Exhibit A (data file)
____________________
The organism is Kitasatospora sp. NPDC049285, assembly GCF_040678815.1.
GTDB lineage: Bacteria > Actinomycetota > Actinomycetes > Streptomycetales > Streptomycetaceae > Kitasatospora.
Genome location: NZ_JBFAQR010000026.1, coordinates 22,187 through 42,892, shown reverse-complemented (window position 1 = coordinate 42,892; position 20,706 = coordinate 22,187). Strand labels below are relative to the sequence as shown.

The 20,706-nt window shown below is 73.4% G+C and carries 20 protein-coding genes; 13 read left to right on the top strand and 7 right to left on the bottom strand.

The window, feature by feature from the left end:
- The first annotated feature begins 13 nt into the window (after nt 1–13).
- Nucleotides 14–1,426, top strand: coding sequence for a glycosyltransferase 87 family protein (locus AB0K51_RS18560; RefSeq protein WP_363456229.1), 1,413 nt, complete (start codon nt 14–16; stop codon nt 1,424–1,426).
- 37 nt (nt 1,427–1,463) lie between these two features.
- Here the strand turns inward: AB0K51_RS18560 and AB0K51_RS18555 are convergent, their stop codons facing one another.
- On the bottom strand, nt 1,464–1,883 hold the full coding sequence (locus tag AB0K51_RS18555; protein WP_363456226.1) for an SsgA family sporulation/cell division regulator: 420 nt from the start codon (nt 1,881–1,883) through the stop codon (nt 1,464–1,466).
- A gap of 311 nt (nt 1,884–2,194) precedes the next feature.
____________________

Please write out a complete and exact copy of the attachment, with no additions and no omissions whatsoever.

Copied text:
The organism is Kitasatospora sp. NPDC049285, assembly GCF_040678815.1.
GTDB lineage: Bacteria > Actinomycetota > Actinomycetes > Streptomycetales > Streptomycetaceae > Kitasatospora.
Genome location: NZ_JBFAQR010000026.1, coordinates 22,187 through 42,892, shown reverse-complemented (window position 1 = coordinate 42,892; position 20,706 = coordinate 22,187). Strand labels below are relative to the sequence as shown.

The 20,706-nt window shown below is 73.4% G+C and carries 20 protein-coding genes; 13 read left to right on the top strand and 7 right to left on the bottom strand.

The window, feature by feature from the left end:
- The first annotated feature begins 13 nt into the window (after nt 1–13).
- Nucleotides 14–1,426, top strand: coding sequence for a glycosyltransferase 87 family protein (locus AB0K51_RS18560; RefSeq protein WP_363456229.1), 1,413 nt, complete (start codon nt 14–16; stop codon nt 1,424–1,426).
- 37 nt (nt 1,427–1,463) lie between these two features.
- Here the strand turns inward: AB0K51_RS18560 and AB0K51_RS18555 are convergent, their stop codons facing one another.
- On the bottom strand, nt 1,464–1,883 hold the full coding sequence (locus tag AB0K51_RS18555; protein WP_363456226.1) for an SsgA family sporulation/cell division regulator: 420 nt from the start codon (nt 1,881–1,883) through the stop codon (nt 1,464–1,466).
- A gap of 311 nt (nt 1,884–2,194) precedes the next feature.